Thousands of divorcing couples are lying to the courts every year due to divorce laws which pit people against one another, the family law organisation Resolution has warned.
Existing divorce laws in England and Wales require an accusation of adultery or unreasonable behaviour in order for a divorce to be granted in less than two years of a marriage breaking down.
Some 118,000 divorces are granted in England and Wales each year.
Around half (57 per cent) of divorces are based on people accusing each other of some form of unreasonable behaviour.
Reasons cited can range from domestic abuse to drug addiction, alcoholism and gambling problems.
But more than 27 per cent of couples citing unreasonable behaviour admitted their claims were not true, but were the easiest way of getting a divorce, according to new research by Resolution – which represents almost 5,000 family solicitors.
Jo Edwards, the chair of the legal body, commented: “As our research findings show, the current system is causing couples to make false allegations in court in order to have their divorce finalised within a reasonable time. This charade needs to be ended.”
She added: “The alternative, living for two years as a separated couple before divorce proceedings can be started, is financially and emotionally untenable for many people.”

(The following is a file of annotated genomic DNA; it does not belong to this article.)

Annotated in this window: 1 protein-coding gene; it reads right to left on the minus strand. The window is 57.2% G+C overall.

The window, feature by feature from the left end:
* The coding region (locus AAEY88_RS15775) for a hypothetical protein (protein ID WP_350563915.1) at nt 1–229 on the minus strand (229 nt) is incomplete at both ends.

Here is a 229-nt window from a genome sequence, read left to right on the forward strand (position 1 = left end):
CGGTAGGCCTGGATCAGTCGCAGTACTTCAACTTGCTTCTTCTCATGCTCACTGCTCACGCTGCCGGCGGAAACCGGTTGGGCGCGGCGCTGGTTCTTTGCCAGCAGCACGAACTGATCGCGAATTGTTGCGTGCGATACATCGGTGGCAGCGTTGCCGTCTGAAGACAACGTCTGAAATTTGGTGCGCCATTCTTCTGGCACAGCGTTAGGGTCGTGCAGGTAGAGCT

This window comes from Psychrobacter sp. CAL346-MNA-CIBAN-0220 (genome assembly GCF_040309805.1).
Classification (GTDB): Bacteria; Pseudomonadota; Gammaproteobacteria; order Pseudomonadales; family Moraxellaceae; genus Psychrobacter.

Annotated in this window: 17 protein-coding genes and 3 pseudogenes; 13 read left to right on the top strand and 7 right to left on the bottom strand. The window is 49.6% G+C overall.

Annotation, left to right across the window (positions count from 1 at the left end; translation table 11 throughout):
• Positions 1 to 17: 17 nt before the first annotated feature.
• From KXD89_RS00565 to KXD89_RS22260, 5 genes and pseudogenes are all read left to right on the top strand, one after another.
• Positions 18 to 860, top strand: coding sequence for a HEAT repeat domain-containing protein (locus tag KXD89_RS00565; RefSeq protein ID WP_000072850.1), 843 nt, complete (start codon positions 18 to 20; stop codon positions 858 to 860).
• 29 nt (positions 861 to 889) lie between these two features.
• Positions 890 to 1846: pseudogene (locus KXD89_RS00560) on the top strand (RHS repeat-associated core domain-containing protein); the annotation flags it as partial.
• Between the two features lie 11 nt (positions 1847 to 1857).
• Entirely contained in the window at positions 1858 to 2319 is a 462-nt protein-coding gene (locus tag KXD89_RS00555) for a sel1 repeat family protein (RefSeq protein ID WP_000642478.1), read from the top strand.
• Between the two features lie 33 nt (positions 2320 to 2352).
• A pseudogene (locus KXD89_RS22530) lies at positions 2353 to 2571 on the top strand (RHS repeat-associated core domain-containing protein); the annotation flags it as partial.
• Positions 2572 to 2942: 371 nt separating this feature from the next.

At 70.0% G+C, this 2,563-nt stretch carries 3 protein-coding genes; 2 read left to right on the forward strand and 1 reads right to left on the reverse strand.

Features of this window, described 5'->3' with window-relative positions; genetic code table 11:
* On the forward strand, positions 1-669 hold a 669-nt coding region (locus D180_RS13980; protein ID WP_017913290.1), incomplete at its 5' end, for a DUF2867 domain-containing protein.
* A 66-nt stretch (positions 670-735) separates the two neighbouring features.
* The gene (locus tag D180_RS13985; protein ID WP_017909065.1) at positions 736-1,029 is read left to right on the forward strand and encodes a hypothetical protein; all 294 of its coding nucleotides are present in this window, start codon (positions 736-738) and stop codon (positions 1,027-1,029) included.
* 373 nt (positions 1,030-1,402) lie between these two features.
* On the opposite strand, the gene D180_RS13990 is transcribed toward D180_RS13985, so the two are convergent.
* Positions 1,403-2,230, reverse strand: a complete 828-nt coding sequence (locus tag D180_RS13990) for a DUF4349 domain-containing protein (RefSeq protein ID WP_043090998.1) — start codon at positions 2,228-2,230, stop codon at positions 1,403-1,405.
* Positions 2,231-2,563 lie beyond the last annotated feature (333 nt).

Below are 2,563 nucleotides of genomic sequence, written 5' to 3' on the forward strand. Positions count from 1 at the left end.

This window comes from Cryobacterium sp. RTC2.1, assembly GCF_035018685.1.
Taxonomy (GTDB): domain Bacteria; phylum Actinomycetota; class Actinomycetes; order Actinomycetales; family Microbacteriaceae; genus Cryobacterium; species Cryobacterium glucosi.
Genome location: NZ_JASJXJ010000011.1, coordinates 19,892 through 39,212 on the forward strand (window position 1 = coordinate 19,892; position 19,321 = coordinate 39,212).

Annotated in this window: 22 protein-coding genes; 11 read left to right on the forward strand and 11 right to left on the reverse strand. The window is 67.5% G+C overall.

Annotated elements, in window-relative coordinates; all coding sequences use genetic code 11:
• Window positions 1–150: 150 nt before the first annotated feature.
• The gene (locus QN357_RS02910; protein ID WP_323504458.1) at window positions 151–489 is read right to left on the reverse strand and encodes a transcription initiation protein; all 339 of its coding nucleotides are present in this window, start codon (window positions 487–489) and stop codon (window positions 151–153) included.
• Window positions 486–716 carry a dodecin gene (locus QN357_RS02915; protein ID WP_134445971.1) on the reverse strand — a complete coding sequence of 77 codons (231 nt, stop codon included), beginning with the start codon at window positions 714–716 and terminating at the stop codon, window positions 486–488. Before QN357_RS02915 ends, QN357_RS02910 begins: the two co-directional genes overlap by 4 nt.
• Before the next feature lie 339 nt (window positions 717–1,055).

This means that people “resort to agreeing to make an untrue allegation in court of adultery or unreasonable behaviour, in order to move on with their lives,” according to Ms Edwards.
Conservative MP Richard Bacon will argue for the law to be changed to put an end to the process of people blaming each other, during a Ten Minute Motion on ‘no fault divorce’.
“More than a quarter of the people who get divorced are deliberately misleading the courts because the law requires them to show specific evidence that their marriage has broken down irretrievably,” he said.
“A simple signed declaration by each party to a divorce that the marriage had broken down irretrievably should be sufficient... where marriages are not saveable, and sadly this does happen, the law should not require couples to throw mud at each other. The time has come to introduce the option of divorce without blame,” added Mr Bacon.
And Chris Sherwood, chief executive of Relate, commented: “The current fault-based system is outdated - it can undermine the work being done to encourage couples to resolve disputes out of court and detract from efforts to ensure families are able to establish positive co-parenting relationships beyond separation...What we now need is to move away from a system which encourages false allegations and conflict towards a way of working which supports honesty and collaboration.”
Join our new commenting forum
Join thought-provoking conversations, follow other Independent readers and see their replies